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Read Paul Born's latest book:
Every place has its watering holes. The place where people congregate around to talk about life, local issues and the game last night. In Delburne, the main watering hole is the local café at the town restaurant/hotel. I learned that there are two coffee crowds that come through: one at 8am and the other at 10am. Today I had the great fortune to spend my morning in the coffee shop getting to know these coffee crowds and their thoughts on community.
I started my day by joining a group of eight men and one woman sitting around a coffee urn. Apparently they were playing a game called "Bush." Though skeptical at first, they soon welcomed me into the group. To play "Bush," I quickly learned, everyone gets to hold up to three coins in their hand and then each person guesses how many coins are being held in total. For example, if there are 10 people playing, there is the potential for up to 30 coins to be held. After everyone guesses we all reveal our hands. The person who guesses right is now out and we start again. The final two people left are responsible for paying for everyone’s coffee.
As we played, I learned that most people had spent their whole lives in Delburne. Over those years they had seen a lot change. Businesses came and went; people came and went. They reminisced about some of their favorite stores that no longer existed.
They talked about how there used to be more of a strong sense of community, of people coming together to build things collectively, like the curling rink, a place they described with great pride (in turns out a couple of them are part of the local curling club). More people now are working closer to Red Deer or in the oil and mining fields up north. As people become more mobile, they are feeling less grounded in the community, they spend more time and money in the larger cities. This has a ripple effect on the community, a weaker sense of identity and ownership. The biggest effect though has been on the local businesses who now find themselves in direct competition with companies in Red Deer. Why would I buy my groceries, or building supplies in Delburne when I can grab them on my way home from work in Red Deer for half the price with more variety to chose from?, many locals ask themselves.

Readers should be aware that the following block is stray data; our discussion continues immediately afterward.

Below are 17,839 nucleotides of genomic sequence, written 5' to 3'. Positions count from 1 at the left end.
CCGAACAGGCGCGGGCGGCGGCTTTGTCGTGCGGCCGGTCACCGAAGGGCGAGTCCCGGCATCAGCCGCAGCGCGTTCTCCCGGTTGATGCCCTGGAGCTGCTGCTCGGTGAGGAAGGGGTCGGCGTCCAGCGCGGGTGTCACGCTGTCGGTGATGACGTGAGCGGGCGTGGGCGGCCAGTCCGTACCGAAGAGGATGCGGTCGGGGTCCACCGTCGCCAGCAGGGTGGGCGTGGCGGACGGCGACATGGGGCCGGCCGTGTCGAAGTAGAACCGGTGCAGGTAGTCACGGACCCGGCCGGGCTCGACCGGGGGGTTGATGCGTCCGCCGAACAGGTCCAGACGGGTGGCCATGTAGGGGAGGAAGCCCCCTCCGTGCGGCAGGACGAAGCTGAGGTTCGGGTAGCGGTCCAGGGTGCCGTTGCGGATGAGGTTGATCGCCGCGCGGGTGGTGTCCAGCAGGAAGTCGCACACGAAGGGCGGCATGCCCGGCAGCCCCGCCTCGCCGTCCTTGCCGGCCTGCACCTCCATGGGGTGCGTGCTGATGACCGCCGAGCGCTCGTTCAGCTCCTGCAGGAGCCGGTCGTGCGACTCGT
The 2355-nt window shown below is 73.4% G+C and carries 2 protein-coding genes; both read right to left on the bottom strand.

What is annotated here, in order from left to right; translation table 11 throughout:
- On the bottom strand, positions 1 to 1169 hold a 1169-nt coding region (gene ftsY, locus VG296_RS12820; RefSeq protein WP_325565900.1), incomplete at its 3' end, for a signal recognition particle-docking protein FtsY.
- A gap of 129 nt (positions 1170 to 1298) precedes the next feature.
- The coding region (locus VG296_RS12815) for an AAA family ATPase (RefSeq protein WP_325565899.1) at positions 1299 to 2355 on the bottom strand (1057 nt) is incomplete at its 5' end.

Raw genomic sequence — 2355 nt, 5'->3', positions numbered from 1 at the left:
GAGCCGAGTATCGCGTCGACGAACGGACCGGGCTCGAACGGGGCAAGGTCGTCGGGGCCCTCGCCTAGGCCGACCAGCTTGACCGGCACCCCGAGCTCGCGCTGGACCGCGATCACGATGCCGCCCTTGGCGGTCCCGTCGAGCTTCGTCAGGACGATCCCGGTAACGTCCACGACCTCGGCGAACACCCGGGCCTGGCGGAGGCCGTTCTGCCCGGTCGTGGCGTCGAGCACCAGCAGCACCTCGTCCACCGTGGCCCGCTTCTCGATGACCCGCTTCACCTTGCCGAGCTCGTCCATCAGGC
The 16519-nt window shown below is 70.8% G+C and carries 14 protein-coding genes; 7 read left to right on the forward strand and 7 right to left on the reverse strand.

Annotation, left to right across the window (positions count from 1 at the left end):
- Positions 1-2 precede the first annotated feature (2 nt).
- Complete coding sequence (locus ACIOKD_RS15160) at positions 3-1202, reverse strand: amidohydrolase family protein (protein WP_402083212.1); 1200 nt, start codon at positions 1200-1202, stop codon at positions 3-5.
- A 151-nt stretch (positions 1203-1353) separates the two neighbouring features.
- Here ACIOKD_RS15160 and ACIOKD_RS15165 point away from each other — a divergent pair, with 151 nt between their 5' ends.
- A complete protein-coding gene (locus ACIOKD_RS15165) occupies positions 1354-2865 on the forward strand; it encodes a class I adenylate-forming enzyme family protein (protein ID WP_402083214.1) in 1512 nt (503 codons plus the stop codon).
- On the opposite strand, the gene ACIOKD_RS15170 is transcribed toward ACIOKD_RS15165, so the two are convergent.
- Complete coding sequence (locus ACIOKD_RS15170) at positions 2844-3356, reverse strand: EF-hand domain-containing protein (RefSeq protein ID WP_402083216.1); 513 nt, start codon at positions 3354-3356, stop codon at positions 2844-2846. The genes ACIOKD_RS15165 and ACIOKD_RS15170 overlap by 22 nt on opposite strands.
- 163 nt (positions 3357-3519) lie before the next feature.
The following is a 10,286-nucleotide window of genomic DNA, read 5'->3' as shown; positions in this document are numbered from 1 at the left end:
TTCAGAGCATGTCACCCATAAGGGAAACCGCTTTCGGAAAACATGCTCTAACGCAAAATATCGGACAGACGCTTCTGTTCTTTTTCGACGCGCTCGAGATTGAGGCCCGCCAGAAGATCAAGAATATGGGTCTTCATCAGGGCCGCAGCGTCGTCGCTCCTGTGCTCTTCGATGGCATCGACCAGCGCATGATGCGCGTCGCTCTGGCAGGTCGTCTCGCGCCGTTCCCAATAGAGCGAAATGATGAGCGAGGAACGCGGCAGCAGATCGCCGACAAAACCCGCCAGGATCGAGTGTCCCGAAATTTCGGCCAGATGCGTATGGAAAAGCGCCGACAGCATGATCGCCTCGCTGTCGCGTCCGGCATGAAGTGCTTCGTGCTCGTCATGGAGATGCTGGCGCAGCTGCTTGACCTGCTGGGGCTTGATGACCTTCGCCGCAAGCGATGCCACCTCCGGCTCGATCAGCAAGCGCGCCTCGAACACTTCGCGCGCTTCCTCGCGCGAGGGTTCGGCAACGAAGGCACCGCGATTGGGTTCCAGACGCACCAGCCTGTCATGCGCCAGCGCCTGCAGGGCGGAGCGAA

This creates a vicious cycle as businesses in Delburne are force to shrink their inventory and hike their prices just to survive, which in turn causes more people to want to shop elsewhere.
This was a group who clearly work with their hands (farming, construction and manufacturing), not to mention a keen interest in cars. They wanted shops within Delburne that would supply them with the parts and tools they were looking for in a timely fashion. They didn’t want to have to leave the community to find work.
After playing several rounds of "Bush," eventually losing in round three and having to buy lottery tickets for the group, I moved over to another table with a group of older women. I was quickly drawn into a conversation about health. These women were now retired and worried about having to leave the community they grew up in as they get older and require more support. Delburne is a small community and does not have many support services for the fairly large population of seniors. There is a deep desire to stay close to friends and family; to be able to keep connecting with their group of friends at the local restaurant every morning. This is a challenge that many small communities wrestle with.
Often times, coffee shops serve as a place to rant about the state of the world. I was amazed that despite the cynicism that definitely existed, people had a deep pride and sense of ownership of their community. They believe that Delburne can be more and have a hope that it will happen.
Despite a universal desire to see a better place to gather in town, this watering hole continues to play a key role in the community of Delburne. 50+ rotate through it over the course of a couple hours every morning. Through this, they feel grounded and renewed. Social bonds are strengthened. Community is built and strengthened. As a person who studies best practices in community, I see this place as a real gem. And I think it can serve as the genesis from which Delburne can reach towards creating a new future.